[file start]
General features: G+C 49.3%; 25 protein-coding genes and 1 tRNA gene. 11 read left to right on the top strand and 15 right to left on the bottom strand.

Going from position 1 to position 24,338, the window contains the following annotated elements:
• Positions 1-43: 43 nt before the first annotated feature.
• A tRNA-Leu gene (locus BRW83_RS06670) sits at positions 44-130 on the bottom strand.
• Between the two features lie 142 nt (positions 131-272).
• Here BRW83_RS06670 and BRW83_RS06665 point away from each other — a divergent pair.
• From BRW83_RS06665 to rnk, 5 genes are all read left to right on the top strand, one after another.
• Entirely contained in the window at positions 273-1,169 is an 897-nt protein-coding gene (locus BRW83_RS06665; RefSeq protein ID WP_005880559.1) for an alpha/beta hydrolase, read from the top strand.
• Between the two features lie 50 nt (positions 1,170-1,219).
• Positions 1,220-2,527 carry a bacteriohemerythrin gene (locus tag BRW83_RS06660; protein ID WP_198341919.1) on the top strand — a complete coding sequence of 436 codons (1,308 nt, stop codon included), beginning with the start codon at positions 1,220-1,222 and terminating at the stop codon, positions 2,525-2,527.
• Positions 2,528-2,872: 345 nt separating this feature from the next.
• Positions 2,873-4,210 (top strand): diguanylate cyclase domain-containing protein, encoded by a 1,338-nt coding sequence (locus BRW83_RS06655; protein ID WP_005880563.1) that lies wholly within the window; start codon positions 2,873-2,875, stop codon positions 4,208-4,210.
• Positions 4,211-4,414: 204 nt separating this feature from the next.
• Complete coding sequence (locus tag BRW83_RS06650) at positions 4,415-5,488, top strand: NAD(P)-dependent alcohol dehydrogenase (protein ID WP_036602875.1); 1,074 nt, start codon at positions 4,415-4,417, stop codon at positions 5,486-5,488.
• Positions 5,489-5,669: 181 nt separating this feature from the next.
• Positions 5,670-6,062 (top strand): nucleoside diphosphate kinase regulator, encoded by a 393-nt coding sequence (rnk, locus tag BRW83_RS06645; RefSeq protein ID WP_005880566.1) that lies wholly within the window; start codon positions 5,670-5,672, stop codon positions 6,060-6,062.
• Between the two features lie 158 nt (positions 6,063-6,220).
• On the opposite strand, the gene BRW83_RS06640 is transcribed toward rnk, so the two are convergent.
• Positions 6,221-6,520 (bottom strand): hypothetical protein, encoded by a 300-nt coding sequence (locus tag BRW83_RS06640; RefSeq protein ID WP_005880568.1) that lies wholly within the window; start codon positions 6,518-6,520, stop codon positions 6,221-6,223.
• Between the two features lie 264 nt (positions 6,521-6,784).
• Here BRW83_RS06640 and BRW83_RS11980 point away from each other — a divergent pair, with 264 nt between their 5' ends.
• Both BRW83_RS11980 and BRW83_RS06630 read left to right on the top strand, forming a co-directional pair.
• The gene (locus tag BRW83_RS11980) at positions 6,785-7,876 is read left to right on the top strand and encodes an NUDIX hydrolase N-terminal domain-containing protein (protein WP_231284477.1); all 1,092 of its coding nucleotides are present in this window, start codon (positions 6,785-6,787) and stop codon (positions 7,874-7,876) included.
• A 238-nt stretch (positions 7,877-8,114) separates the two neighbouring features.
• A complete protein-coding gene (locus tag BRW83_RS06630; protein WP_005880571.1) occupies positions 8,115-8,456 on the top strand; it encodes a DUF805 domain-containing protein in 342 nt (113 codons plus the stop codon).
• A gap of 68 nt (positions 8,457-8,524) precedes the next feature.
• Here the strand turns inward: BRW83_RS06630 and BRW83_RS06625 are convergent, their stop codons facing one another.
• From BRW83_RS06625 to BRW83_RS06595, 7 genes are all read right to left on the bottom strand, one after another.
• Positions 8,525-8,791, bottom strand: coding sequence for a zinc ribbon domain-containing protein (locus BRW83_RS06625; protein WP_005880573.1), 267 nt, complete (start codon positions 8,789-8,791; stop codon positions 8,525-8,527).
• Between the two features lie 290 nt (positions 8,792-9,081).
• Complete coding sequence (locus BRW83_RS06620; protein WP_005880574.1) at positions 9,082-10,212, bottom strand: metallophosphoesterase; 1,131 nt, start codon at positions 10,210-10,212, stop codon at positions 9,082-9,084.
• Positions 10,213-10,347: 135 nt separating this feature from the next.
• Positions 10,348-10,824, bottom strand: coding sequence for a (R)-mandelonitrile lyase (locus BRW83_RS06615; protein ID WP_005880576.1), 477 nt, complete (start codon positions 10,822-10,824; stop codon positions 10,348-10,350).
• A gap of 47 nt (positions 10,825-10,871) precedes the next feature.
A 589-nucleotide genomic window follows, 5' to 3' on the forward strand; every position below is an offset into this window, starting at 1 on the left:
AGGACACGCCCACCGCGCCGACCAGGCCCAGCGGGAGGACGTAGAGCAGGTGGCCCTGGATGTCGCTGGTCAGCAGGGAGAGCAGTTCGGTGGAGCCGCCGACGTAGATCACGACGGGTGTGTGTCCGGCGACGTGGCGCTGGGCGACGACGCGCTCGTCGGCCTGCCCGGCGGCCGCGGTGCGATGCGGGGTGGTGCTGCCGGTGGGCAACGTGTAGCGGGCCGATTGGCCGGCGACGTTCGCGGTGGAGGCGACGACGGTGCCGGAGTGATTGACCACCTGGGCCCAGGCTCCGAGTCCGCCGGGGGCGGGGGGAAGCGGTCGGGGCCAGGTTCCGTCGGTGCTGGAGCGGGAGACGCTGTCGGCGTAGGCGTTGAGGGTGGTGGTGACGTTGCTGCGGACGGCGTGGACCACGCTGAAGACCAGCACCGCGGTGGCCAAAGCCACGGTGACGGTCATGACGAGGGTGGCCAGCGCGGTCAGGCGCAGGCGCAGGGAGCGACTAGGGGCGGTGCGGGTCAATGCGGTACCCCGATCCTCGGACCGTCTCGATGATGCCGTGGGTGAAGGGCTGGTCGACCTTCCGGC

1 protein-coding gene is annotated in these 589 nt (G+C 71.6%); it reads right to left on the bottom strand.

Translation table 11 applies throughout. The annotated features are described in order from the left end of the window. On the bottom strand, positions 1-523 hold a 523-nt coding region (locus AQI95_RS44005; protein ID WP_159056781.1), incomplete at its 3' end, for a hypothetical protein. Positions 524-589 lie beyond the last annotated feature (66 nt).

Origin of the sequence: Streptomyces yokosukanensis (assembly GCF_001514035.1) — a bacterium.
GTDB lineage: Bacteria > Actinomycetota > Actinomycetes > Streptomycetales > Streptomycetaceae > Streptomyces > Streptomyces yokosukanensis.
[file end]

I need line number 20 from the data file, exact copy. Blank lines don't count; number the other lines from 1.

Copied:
• Between the two features lie 264 nt (positions 6,521-6,784).